PythonTools.sln solution file includes a solution platform called “Minimal” that may be selected within Visual Studio to only build these projects. This will give the fastest possible build times, while only providing core functionality.
All of the prerequisites above that are marked optional can be omitted when only building core projects.
Building with MSBuild
PTVS can be built from the Visual Studio Command Prompt by typing
in your cloned directory. This will install PTVS into the VS Experimental hive, but does not create an installer or affect your main VS installation. Building should complete with zero warnings or errors.
To build using the Release configuration, which produces optimized code, type:
msbuild PythonTools.sln /p:Configuration=Release
in the cloned directory. As above, this does not create an .msi file, but it will install PTVS into the VS Experimental hive.
The VS Experimental hive can be started from the Start menu or by typing
devenv /rootSuffix Exp
at the Visual Studio Command Prompt.
Building with Visual Studio
PythonTools.sln can be opened and built in Visual Studio using the
Build Solution command. To debug, ensure that PythonTools is selected as the startup project and use F5 to run PTVS inside of the VS Experimental hive. If an error appears rather than a new instance of VS, ensure the
Project|Debug settings are correct.
Building in Visual Studio may produce a number of warnings related to potentially incompatible assemblies and missing references. As long as all projects build successfully, these warnings are benign and can be ignored.
If you already have PTVS installed for all users then you will get an error while compiling. The solution is to uninstall PTVS, or to reinstall it for the current user only. To install for the current user, install from the command line using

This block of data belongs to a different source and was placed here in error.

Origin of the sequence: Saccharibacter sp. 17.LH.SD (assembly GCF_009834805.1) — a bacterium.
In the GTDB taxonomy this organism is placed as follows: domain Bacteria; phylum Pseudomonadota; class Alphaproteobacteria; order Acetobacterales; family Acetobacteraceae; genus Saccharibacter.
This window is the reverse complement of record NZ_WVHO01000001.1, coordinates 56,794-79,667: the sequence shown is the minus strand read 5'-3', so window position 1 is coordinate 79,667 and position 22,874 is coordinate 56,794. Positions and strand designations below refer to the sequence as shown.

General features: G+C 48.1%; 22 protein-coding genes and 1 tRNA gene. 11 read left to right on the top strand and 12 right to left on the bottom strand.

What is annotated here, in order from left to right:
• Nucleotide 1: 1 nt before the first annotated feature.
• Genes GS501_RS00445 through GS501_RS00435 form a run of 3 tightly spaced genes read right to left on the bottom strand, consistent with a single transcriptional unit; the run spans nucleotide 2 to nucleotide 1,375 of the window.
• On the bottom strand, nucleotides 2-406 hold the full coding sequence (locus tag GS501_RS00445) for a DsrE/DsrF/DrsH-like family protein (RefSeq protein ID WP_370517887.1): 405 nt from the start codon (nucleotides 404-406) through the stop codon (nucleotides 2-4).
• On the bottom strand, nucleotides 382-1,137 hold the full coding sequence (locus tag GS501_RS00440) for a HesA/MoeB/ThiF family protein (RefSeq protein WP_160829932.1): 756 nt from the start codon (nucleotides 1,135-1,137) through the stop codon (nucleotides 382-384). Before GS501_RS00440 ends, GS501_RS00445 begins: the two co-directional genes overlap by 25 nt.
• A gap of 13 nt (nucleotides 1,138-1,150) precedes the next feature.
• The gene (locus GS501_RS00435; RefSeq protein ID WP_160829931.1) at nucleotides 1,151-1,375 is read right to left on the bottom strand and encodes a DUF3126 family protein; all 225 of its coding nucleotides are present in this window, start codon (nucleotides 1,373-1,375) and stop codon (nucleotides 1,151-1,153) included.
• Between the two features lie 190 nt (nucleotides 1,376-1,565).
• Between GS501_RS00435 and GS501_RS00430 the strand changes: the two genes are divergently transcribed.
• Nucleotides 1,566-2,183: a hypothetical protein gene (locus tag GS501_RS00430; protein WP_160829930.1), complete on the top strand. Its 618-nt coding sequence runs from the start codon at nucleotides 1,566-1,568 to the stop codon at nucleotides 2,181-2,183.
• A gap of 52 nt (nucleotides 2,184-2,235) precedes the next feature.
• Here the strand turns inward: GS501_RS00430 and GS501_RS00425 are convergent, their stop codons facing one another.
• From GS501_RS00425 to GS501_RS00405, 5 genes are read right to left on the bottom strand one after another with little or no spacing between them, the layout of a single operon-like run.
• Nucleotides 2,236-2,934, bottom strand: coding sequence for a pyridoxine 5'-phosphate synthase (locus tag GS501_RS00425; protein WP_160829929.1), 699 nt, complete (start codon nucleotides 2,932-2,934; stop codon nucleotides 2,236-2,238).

msiexec /i PythonToolsInstaller.msi ALLUSERS="".
Running Automated Tests
PTVS contains a large number of automated tests, including a mix of UI-based tests (which will start another VS, take control of your mouse, etc.) and non-UI tests. Some of the UI-based tests may fail intermittently or interfere with each other, while some
tests may make incorrect assumptions about your system configuration (such as the availability of certain versions of Python). It is best to select the tests you need from the
Test Explorer window and supervise them as they run.
Building the Installer
The simplest way to build the installer is to run the release script Python\Setup\BuildRelease.ps1 with PowerShell. This script updates the version to the current date, builds all flavors (Release, Debug) for each supported version of Visual
Studio installed (currently VS 2015 and VS 2013), and archives the source code, binaries, symbols, and installers into an output directory.
powershell -ExecutionPolicy RemoteSigned .\BuildRelease.ps1 D:\PTVS_Out -skiptests
The output directory will contain VS 201x\Debug and VS 201x\Release folders (for each installed VS version) and a Sources folder. The Debug and Release directories will contain the installers, and the top level will contain all the release installers.
This is the same script which we use to builds releases of PTVS, so you'll get an installer which works just like the released versions. However, unless you sign the binaries with your own code signing certificate, the installer will only work if the
EnableSkipVerification.reg (or EnableSkipVerificationX86.reg) file has been merged into the registry on the destination computer.
To build PTVS for Visual Studio 2010 or Visual Studio 2012, you should provide the
-vstarget 10.0 or -vstarget 11.0 options, as these versions are now disabled by default. You are also likely to encounter build errors, and we are no longer testing changes against these versions.
The script provides many more options. Type powershell -ExecutionPolicy RemoteSigned Get-Help .\BuildRelease.ps1 for more information and
powershell -ExecutionPolicy RemoteSigned Get-Help .\BuildRelease.ps1 -examples for some examples.